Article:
Starting from a slave’s birth, this cruel process leads to a continuous cycle of abuse, neglect, and inhumane treatment. To some extent, slave holders succeed because they keep most slaves so concerned with survival that they have no time or energy to consider freedom. This is particularly true for plantation slaves where the conditions of slave life are the most difficult and challenging. However, slave holders fail to realize the damage they inadvertently inflict on themselves by upholding slavery and enforcing these austere laws and attitudes.
The film 12 Years is an accurate and verifiable account of the common slave experience in the United States in the antebellum South. 12 Years a Slave is set in the mid to late 1800s and tells a true life story of the life of Solomon Northup a free Black man sold south into slavery. He was the son of an emancipated slave. Northup was from upstate New York, and was kidnapped and sold into slavery in the South. Northup lived, worked, and was married in upstate New York, where his family resided. He was a multifaceted laborer and also an accomplished violin player. He was subjected to the cruelty for the next twelve years while he survived as the human property of several different slave masters, He continually struggled to survive and maintain some of his dignity. Then in the 12th year of the disheartening ordeal, a chance meeting with an abolitionist from Canada he was was finally freed and is taken home. After being unsuccessful in prosecuting his kidnappers, Northup continues upriver to New York, where he is finally reunited with his family and where he meets his grandson, Solomon Northup Staunton, for the first time. In the end, Northup gives one final, powerful argument against the evils of the slave industry, pointing not to rhetoric or debates, but lifting up his own life story as a vivid commentary for viewers to consider. The main idea of the book was to share with the reader and give
The autobiography , Incidents in the Life of a Slave girl, was written by Harriet Ann Jacobs under the pseudonym name Linda Brendt. This book details the life of slavery and how Jacobs’ achieved freedom for her children and for herself. Jacobs’ detailed these painful, and intricate accounts through forty-one chapters. Harriet Jacobs unfortunate experiences as a slave were significantly shaped because of her gender. Jacobs did indeed endure struggles through her race, but her gender is of great significance during her time as a slave. Jacobs used herself as an example to show how enslaved women were manipulated by their masters, the difficulties of being a mother during slavery mother, and how the fight for freedom were all impacted by her gender.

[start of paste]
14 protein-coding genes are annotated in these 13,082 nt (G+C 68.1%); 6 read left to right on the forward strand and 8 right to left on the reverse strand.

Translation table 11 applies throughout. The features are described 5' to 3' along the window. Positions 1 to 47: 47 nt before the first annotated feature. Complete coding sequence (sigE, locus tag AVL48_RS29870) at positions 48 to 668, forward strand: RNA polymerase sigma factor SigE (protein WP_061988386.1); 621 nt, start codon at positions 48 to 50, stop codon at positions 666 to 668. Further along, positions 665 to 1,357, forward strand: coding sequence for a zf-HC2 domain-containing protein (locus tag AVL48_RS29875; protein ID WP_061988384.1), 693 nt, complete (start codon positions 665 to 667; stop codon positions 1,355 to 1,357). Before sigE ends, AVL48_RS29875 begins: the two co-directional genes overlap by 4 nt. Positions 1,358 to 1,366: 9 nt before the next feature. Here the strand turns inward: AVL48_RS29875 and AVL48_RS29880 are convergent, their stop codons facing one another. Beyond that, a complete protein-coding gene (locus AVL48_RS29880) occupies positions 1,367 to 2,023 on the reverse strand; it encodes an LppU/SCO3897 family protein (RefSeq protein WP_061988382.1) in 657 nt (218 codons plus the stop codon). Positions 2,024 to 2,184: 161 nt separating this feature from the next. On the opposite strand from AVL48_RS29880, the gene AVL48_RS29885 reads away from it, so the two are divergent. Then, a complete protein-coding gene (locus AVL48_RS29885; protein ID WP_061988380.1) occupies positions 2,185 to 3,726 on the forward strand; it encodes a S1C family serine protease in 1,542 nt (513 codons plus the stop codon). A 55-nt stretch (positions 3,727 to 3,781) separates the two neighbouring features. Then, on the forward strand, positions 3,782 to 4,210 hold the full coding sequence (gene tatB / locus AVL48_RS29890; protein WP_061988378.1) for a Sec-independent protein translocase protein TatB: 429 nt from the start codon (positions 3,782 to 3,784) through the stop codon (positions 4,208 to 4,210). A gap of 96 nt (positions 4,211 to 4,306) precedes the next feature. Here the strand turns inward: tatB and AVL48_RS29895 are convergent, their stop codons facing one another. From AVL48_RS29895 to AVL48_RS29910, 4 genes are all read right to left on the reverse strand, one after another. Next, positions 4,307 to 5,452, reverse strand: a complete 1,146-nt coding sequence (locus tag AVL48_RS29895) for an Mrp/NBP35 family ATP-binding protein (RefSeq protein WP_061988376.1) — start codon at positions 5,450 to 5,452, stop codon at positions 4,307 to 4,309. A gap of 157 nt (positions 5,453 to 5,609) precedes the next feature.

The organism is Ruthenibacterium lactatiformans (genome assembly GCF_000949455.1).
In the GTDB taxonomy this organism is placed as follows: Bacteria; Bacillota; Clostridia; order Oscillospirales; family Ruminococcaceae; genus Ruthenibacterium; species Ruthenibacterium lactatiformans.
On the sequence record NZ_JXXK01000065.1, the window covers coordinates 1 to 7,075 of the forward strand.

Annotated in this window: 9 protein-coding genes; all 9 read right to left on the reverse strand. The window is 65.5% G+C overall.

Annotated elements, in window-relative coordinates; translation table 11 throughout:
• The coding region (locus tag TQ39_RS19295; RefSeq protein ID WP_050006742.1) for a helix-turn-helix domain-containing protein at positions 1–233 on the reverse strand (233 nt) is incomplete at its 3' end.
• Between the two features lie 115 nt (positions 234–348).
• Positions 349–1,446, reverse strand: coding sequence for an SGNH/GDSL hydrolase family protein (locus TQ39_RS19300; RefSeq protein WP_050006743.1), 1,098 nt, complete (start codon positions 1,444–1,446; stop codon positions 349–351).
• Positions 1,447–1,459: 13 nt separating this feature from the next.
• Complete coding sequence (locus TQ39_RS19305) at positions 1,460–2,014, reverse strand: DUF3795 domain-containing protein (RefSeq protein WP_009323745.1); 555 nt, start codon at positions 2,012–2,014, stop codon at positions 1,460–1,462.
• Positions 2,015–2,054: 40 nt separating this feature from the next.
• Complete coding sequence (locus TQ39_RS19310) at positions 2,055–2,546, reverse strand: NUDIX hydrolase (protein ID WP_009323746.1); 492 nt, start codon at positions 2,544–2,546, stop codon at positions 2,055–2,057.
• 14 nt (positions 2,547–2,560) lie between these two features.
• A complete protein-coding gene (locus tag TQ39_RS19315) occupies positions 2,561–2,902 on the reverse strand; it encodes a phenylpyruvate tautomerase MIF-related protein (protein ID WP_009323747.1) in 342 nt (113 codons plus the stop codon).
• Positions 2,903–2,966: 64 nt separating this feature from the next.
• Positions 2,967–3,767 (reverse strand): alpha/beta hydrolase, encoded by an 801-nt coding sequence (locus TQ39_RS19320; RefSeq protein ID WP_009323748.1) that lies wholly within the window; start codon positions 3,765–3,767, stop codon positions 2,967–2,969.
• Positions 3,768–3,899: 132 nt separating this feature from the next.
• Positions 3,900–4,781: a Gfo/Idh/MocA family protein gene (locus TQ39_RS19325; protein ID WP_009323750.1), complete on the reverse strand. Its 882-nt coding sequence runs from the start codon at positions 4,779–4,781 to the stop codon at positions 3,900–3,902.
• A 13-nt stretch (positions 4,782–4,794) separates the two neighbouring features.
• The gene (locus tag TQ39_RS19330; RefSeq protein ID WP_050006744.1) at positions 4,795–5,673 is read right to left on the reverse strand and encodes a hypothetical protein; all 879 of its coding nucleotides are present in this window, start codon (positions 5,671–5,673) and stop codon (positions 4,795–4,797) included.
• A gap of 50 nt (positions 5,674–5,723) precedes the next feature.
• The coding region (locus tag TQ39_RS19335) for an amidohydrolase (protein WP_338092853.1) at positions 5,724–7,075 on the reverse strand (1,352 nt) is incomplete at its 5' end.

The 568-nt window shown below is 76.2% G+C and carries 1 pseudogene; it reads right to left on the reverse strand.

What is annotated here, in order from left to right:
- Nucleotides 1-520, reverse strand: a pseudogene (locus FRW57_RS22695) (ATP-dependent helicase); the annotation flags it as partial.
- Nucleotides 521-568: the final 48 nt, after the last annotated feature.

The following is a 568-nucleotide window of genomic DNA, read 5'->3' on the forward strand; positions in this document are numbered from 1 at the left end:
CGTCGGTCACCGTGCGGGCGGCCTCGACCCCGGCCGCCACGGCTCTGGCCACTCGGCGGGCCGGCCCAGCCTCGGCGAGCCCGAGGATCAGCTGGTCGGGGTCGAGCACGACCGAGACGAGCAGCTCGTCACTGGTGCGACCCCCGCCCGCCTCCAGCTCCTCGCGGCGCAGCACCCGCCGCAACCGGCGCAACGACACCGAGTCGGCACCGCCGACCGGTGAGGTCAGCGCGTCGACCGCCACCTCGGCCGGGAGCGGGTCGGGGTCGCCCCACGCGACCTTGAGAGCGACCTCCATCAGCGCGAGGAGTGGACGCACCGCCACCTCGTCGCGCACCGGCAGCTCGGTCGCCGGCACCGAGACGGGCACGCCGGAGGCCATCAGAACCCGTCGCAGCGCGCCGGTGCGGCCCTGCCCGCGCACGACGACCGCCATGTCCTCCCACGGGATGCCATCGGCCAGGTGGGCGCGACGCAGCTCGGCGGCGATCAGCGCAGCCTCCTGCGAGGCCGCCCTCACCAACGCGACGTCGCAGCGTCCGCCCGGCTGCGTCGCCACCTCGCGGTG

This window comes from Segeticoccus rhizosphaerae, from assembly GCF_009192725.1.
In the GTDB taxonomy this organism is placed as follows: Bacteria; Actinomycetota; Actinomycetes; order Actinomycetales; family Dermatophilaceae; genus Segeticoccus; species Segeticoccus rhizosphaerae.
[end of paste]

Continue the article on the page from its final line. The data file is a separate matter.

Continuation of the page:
By reading the Narrative of the Life of Frederick Douglass, an American Slave, one is able to further their knowledge of certain aspects of slavery that aren’t always talked about. In this work, one is able to learn more about what Frederick Douglass has to face as a slave, and even what he faces once he escapes. There should be absolutely no doubt in anyone’s mind that Frederick Douglass—and every slave—faces many hardships throughout their lives. Even so, Douglass remains optimistic that what he faces will lead to a better outcome: “Without a struggle, there can be no progress.” This quote applies to many of the hardships he’s faced, as he is often able to take a bad situation and make something good out of it. While